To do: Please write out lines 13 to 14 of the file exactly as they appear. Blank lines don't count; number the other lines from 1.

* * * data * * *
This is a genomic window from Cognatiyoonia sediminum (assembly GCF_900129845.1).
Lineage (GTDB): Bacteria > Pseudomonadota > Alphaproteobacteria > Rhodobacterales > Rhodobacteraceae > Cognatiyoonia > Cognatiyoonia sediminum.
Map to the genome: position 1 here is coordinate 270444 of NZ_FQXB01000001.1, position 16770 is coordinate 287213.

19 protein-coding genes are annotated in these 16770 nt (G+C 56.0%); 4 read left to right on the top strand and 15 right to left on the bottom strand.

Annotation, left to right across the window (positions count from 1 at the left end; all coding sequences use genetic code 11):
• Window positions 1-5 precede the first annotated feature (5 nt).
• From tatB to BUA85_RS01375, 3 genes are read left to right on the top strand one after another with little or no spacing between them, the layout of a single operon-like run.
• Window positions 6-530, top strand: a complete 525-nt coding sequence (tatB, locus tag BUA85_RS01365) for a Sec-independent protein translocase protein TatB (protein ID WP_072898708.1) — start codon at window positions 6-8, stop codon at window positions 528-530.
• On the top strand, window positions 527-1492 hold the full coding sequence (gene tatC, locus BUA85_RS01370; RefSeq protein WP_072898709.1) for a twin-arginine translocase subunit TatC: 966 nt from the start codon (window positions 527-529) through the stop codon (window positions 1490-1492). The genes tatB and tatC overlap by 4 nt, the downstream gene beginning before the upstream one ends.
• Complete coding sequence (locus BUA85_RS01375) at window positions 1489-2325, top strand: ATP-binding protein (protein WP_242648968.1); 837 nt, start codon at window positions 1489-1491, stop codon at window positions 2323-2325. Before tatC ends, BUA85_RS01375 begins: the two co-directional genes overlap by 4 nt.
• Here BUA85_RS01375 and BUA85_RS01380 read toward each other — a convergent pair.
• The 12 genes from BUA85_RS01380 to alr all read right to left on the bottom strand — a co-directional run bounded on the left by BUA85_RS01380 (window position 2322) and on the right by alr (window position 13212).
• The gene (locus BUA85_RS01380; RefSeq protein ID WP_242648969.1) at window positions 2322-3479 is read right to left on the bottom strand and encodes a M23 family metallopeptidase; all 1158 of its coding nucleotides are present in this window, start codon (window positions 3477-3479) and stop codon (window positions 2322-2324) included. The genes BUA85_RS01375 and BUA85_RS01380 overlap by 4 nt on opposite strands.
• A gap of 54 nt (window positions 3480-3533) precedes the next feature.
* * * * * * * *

• The gene (locus BUA85_RS01380; RefSeq protein ID WP_242648969.1) at window positions 2322-3479 is read right to left on the bottom strand and encodes a M23 family metallopeptidase; all 1158 of its coding nucleotides are present in this window, start codon (window positions 3477-3479) and stop codon (window positions 2322-2324) included. The genes BUA85_RS01375 and BUA85_RS01380 overlap by 4 nt on opposite strands.
• A gap of 54 nt (window positions 3480-3533) precedes the next feature.